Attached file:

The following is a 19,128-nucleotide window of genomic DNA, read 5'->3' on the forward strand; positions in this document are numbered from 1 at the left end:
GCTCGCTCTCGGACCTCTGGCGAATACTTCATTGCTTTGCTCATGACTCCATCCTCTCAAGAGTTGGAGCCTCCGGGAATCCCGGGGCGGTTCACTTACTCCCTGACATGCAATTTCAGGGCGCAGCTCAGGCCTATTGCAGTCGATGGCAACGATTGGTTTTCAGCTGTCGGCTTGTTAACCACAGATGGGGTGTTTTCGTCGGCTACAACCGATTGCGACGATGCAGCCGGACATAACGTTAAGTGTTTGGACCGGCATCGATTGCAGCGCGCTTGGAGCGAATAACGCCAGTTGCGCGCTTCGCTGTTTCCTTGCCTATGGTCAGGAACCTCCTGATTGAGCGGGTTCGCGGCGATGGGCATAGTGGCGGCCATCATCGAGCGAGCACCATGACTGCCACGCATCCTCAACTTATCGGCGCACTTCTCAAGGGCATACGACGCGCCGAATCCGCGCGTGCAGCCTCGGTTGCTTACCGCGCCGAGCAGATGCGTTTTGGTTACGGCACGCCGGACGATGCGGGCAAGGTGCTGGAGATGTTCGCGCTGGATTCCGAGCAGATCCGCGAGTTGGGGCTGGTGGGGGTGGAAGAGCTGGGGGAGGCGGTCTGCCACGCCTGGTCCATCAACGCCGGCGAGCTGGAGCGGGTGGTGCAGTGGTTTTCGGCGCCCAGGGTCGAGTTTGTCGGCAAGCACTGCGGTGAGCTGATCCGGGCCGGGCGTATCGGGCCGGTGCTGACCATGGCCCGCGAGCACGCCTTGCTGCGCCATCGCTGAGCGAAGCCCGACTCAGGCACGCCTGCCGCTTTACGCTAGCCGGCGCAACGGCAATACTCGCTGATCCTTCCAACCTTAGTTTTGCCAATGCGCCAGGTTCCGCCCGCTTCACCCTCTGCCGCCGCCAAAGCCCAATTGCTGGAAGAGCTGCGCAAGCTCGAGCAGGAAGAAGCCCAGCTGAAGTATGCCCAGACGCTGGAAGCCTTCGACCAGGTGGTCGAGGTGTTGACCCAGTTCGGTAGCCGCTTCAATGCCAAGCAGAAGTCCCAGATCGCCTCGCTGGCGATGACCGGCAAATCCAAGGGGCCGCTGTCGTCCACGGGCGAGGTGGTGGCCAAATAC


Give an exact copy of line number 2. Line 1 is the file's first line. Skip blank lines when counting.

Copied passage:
GCTCGCTCTCGGACCTCTGGCGAATACTTCATTGCTTTGCTCATGACTCCATCCTCTCAAGAGTTGGAGCCTCCGGGAATCCCGGGGCGGTTCACTTACTCCCTGACATGCAATTTCAGGGCGCAGCTCAGGCCTATTGCAGTCGATGGCAACGATTGGTTTTCAGCTGTCGGCTTGTTAACCACAGATGGGGTGTTTTCGTCGGCTACAACCGATTGCGACGATGCAGCCGGACATAACGTTAAGTGTTTGGACCGGCATCGATTGCAGCGCGCTTGGAGCGAATAACGCCAGTTGCGCGCTTCGCTGTTTCCTTGCCTATGGTCAGGAACCTCCTGATTGAGCGGGTTCGCGGCGATGGGCATAGTGGCGGCCATCATCGAGCGAGCACCATGACTGCCACGCATCCTCAACTTATCGGCGCACTTCTCAAGGGCATACGACGCGCCGAATCCGCGCGTGCAGCCTCGGTTGCTTACCGCGCCGAGCAGATGCGTTTTGGTTACGGCACGCCGGACGATGCGGGCAAGGTGCTGGAGATGTTCGCGCTGGATTCCGAGCAGATCCGCGAGTTGGGGCTGGTGGGGGTGGAAGAGCTGGGGGAGGCGGTCTGCCACGCCTGGTCCATCAACGCCGGCGAGCTGGAGCGGGTGGTGCAGTGGTTTTCGGCGCCCAGGGTCGAGTTTGTCGGCAAGCACTGCGGTGAGCTGATCCGGGCCGGGCGTATCGGGCCGGTGCTGACCATGGCCCGCGAGCACGCCTTGCTGCGCCATCGCTGAGCGAAGCCCGACTCAGGCACGCCTGCCGCTTTACGCTAGCCGGCGCAACGGCAATACTCGCTGATCCTTCCAACCTTAGTTTTGCCAATGCGCCAGGTTCCGCCCGCTTCACCCTCTGCCGCCGCCAAAGCCCAATTGCTGGAAGAGCTGCGCAAGCTCGAGCAGGAAGAAGCCCAGCTGAAGTATGCCCAGACGCTGGAAGCCTTCGACCAGGTGGTCGAGGTGTTGACCCAGTTCGGTAGCCGCTTCAATGCCAAGCAGAAGTCCCAGATCGCCTCGCTGGCGATGACCGGCAAATCCAAGGGGCCGCTGTCGTCCACGGGCGAGGTGGTGGCCAAATAC